How Continents Form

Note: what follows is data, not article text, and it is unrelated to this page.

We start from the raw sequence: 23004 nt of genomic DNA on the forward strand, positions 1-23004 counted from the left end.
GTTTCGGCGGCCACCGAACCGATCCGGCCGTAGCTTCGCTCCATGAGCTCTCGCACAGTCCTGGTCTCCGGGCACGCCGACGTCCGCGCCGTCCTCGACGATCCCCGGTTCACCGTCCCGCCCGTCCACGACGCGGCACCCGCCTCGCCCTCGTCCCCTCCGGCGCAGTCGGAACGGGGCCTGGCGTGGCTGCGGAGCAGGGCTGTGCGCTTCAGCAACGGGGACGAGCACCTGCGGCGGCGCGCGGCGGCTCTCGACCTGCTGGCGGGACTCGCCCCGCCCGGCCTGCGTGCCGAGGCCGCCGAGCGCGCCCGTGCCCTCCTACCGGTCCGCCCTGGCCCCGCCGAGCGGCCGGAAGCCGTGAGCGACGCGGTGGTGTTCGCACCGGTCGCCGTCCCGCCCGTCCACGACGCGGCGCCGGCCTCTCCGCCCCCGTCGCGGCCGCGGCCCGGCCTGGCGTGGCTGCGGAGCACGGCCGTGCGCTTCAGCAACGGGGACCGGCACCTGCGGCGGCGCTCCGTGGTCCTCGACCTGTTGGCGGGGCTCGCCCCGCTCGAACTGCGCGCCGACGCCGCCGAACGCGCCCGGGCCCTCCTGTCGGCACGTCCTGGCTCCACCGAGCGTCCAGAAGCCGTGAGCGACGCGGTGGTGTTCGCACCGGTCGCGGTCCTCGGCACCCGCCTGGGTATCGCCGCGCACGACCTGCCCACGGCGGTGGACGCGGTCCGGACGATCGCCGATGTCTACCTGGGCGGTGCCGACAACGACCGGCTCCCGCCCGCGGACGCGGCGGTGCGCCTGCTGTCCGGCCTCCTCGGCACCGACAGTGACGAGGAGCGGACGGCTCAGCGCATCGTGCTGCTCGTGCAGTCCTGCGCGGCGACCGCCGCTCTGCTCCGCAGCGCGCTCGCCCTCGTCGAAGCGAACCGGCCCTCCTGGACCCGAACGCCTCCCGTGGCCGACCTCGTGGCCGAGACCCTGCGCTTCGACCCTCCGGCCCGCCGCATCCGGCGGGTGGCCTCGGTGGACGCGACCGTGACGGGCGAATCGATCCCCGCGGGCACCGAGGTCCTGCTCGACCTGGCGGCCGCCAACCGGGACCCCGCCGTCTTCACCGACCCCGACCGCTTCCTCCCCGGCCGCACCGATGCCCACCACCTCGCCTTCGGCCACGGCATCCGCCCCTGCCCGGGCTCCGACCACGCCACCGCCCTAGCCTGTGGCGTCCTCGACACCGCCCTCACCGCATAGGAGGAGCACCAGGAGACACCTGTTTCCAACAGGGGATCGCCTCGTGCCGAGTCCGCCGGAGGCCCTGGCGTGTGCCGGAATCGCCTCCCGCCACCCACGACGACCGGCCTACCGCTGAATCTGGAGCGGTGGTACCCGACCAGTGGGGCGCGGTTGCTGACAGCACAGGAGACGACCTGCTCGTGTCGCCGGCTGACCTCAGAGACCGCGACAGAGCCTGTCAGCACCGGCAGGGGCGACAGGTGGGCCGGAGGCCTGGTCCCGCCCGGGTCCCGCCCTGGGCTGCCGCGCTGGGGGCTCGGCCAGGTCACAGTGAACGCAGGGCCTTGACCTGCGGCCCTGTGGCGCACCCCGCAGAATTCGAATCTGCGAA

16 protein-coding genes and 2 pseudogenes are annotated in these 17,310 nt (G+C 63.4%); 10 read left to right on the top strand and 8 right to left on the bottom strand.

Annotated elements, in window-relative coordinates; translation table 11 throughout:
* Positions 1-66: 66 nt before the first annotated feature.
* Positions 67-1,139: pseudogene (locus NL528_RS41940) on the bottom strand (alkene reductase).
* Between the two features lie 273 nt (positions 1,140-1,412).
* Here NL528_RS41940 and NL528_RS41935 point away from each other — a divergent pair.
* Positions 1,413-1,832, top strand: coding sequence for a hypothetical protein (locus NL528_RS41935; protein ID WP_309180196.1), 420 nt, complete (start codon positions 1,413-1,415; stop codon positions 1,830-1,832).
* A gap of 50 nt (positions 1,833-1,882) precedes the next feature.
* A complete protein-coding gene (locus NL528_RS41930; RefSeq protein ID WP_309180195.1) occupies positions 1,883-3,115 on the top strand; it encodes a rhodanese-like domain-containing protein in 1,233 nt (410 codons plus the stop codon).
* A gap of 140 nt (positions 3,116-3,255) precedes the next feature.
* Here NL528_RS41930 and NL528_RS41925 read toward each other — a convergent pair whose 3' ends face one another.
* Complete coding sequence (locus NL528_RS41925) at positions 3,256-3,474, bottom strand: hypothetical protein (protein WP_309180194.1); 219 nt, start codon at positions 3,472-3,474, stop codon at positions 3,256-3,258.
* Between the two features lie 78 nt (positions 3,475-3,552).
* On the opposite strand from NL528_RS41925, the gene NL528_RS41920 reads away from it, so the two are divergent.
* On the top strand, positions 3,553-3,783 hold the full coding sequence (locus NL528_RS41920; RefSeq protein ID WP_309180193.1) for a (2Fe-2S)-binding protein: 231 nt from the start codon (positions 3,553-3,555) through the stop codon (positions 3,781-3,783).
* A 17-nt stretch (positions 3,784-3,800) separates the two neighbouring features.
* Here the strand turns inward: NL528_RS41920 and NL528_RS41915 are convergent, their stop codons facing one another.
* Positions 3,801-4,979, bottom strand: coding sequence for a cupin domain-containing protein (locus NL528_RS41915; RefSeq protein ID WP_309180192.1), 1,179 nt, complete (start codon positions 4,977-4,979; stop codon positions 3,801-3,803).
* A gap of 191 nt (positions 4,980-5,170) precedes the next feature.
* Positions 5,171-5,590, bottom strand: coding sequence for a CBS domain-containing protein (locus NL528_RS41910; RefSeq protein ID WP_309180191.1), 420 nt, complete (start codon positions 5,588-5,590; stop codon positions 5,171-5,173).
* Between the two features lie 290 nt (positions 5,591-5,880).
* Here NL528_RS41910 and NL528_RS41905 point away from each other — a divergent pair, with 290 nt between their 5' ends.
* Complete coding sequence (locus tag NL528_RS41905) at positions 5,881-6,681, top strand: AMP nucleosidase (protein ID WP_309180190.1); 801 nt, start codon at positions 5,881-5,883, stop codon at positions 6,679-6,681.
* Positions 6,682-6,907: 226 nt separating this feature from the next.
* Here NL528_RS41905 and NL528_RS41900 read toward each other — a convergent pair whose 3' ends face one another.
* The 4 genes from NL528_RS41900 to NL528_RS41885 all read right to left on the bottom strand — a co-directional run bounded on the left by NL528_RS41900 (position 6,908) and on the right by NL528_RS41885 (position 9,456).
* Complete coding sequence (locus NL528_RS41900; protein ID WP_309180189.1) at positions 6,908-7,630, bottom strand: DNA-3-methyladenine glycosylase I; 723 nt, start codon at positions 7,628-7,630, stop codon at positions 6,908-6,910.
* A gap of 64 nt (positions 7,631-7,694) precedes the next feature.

Accretions of terranes. The development of a series of mountain belts along a continent's margins increases the size of the continent by adding new continental crust (accretion). In most cases, a continent consists of an older core (craton) surrounded by progressively younger rocks. Mountain ranges are sometimes called tectonostratigraphic terranes, or just terranes, which represent regions of geologic continuity distinct from neighboring mountain ranges. Terranes can range up to thousands of square kilometers in area. Accreted terranes are those that appear to have formed in place along a continent's margin through accumulation and orogeny. A suspect terrane is one that does not fit the regional pattern or has conflicting age dates; an exotic terrane is one that did not form naturally through accretion and has likely collided with the continental margin. Exotic terranes have distinctive rock types, metamorphic and structural histories, and ages of formation. Paleomagnetic data can sometimes be used to reconstruct an exotic terrane's path of migration. Such terranes can be island arcs, microcontinents such as New Zealand, or rifted fragments of distant continents. North America is composed of over fifty distinct geologic terranes; twelve of these have been accreted to western North America during the past 200 million years.